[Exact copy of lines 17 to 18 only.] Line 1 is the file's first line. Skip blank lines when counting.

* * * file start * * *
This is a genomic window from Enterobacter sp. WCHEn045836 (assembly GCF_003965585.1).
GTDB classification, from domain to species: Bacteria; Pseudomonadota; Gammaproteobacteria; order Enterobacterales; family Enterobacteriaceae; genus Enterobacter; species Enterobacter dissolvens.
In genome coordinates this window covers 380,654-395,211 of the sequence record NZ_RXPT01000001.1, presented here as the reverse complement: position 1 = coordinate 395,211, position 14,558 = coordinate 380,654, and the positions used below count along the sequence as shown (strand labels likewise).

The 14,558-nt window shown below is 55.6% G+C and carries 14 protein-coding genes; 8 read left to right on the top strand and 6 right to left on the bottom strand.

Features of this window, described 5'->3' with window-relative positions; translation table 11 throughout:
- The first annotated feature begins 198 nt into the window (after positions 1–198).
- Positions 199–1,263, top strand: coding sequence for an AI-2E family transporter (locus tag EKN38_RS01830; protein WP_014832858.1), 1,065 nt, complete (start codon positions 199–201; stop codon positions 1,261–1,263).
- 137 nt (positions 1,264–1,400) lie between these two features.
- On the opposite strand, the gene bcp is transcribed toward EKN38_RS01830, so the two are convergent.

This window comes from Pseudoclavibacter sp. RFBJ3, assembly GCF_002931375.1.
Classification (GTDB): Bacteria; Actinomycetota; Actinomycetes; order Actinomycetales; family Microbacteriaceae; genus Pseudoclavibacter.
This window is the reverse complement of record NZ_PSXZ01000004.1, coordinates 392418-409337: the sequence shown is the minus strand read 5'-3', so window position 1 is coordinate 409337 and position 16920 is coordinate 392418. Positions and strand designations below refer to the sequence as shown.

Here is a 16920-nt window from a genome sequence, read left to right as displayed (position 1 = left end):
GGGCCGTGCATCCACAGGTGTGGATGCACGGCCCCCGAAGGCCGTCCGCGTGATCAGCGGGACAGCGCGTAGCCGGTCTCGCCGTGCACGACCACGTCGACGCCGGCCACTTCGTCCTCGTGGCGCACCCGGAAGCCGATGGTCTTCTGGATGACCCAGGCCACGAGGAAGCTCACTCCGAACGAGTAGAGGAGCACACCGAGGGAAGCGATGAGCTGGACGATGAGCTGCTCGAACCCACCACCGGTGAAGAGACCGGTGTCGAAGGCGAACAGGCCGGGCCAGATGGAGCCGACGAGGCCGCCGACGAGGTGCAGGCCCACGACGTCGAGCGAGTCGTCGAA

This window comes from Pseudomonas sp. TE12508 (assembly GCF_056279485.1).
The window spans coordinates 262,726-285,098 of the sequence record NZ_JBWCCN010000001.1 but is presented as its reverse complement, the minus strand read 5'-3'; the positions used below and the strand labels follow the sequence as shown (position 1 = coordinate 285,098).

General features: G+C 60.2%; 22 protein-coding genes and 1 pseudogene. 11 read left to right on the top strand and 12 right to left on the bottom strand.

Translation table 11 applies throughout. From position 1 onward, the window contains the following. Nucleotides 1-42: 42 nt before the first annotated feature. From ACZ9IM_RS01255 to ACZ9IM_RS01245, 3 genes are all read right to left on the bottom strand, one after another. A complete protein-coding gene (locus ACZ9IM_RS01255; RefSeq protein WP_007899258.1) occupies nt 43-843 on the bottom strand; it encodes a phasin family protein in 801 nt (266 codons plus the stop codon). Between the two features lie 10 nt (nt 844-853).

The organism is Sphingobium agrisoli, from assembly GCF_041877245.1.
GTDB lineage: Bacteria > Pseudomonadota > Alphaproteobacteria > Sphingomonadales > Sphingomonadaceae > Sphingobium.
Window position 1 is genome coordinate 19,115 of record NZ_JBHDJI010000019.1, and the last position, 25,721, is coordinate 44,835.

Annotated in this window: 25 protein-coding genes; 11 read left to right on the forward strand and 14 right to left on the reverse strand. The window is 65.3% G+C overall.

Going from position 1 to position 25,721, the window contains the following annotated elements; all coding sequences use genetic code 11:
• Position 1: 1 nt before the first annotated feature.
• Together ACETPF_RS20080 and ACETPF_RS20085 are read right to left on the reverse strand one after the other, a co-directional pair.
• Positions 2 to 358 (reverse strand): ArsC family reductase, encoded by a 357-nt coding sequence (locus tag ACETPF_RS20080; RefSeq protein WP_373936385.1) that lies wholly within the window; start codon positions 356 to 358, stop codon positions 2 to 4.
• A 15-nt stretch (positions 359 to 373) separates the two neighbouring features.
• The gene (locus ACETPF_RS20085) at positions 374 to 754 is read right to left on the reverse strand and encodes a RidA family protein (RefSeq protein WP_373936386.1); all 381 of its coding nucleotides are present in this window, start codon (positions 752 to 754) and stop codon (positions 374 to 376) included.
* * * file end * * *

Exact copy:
General features: G+C 60.2%; 22 protein-coding genes and 1 pseudogene. 11 read left to right on the top strand and 12 right to left on the bottom strand.

Translation table 11 applies throughout. From position 1 onward, the window contains the following. Nucleotides 1-42: 42 nt before the first annotated feature. From ACZ9IM_RS01255 to ACZ9IM_RS01245, 3 genes are all read right to left on the bottom strand, one after another. A complete protein-coding gene (locus ACZ9IM_RS01255; RefSeq protein WP_007899258.1) occupies nt 43-843 on the bottom strand; it encodes a phasin family protein in 801 nt (266 codons plus the stop codon). Between the two features lie 10 nt (nt 844-853).